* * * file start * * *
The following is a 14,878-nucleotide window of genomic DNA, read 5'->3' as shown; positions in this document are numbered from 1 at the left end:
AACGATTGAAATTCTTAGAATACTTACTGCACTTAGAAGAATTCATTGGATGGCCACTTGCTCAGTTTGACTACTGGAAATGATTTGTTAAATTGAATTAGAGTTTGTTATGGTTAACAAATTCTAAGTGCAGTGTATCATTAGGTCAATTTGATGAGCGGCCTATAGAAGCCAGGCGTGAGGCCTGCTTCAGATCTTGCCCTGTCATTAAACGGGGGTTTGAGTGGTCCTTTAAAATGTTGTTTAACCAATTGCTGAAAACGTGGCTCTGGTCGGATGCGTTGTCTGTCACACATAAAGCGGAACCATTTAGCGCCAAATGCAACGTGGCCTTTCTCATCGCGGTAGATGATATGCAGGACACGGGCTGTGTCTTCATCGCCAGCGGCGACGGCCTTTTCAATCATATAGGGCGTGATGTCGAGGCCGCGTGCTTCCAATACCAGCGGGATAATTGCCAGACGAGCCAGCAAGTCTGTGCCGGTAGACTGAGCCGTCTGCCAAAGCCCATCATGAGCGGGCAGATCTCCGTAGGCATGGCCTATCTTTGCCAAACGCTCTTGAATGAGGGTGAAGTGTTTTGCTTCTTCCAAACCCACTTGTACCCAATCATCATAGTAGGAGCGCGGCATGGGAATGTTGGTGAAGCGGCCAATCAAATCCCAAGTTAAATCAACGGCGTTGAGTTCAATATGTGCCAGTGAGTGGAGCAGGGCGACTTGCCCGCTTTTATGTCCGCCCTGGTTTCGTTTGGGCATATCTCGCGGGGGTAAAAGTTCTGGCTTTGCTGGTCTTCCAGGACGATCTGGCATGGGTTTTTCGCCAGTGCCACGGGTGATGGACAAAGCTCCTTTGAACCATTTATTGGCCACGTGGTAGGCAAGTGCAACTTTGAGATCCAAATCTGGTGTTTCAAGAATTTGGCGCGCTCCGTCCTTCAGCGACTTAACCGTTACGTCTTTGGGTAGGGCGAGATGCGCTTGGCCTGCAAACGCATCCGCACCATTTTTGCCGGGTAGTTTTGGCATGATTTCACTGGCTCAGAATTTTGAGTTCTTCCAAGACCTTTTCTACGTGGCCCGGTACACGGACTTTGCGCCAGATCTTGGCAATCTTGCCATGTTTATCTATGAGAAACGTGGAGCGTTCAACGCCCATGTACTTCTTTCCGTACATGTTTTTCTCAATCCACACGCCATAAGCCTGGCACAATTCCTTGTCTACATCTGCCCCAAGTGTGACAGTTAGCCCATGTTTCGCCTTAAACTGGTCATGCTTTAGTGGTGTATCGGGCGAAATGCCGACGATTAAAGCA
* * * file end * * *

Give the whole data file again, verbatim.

The following is a 14,878-nucleotide window of genomic DNA, read 5'->3' as shown; positions in this document are numbered from 1 at the left end:
AACGATTGAAATTCTTAGAATACTTACTGCACTTAGAAGAATTCATTGGATGGCCACTTGCTCAGTTTGACTACTGGAAATGATTTGTTAAATTGAATTAGAGTTTGTTATGGTTAACAAATTCTAAGTGCAGTGTATCATTAGGTCAATTTGATGAGCGGCCTATAGAAGCCAGGCGTGAGGCCTGCTTCAGATCTTGCCCTGTCATTAAACGGGGGTTTGAGTGGTCCTTTAAAATGTTGTTTAACCAATTGCTGAAAACGTGGCTCTGGTCGGATGCGTTGTCTGTCACACATAAAGCGGAACCATTTAGCGCCAAATGCAACGTGGCCTTTCTCATCGCGGTAGATGATATGCAGGACACGGGCTGTGTCTTCATCGCCAGCGGCGACGGCCTTTTCAATCATATAGGGCGTGATGTCGAGGCCGCGTGCTTCCAATACCAGCGGGATAATTGCCAGACGAGCCAGCAAGTCTGTGCCGGTAGACTGAGCCGTCTGCCAAAGCCCATCATGAGCGGGCAGATCTCCGTAGGCATGGCCTATCTTTGCCAAACGCTCTTGAATGAGGGTGAAGTGTTTTGCTTCTTCCAAACCCACTTGTACCCAATCATCATAGTAGGAGCGCGGCATGGGAATGTTGGTGAAGCGGCCAATCAAATCCCAAGTTAAATCAACGGCGTTGAGTTCAATATGTGCCAGTGAGTGGAGCAGGGCGACTTGCCCGCTTTTATGTCCGCCCTGGTTTCGTTTGGGCATATCTCGCGGGGGTAAAAGTTCTGGCTTTGCTGGTCTTCCAGGACGATCTGGCATGGGTTTTTCGCCAGTGCCACGGGTGATGGACAAAGCTCCTTTGAACCATTTATTGGCCACGTGGTAGGCAAGTGCAACTTTGAGATCCAAATCTGGTGTTTCAAGAATTTGGCGCGCTCCGTCCTTCAGCGACTTAACCGTTACGTCTTTGGGTAGGGCGAGATGCGCTTGGCCTGCAAACGCATCCGCACCATTTTTGCCGGGTAGTTTTGGCATGATTTCACTGGCTCAGAATTTTGAGTTCTTCCAAGACCTTTTCTACGTGGCCCGGTACACGGACTTTGCGCCAGATCTTGGCAATCTTGCCATGTTTATCTATGAGAAACGTGGAGCGTTCAACGCCCATGTACTTCTTTCCGTACATGTTTTTCTCAATCCACACGCCATAAGCCTGGCACAATTCCTTGTCTACATCTGCCCCAAGTGTGACAGTTAGCCCATGTTTCGCCTTAAACTGGTCATGCTTTAGTGGTGTATCGGGCGAAATGCCGACGATTAAAGCA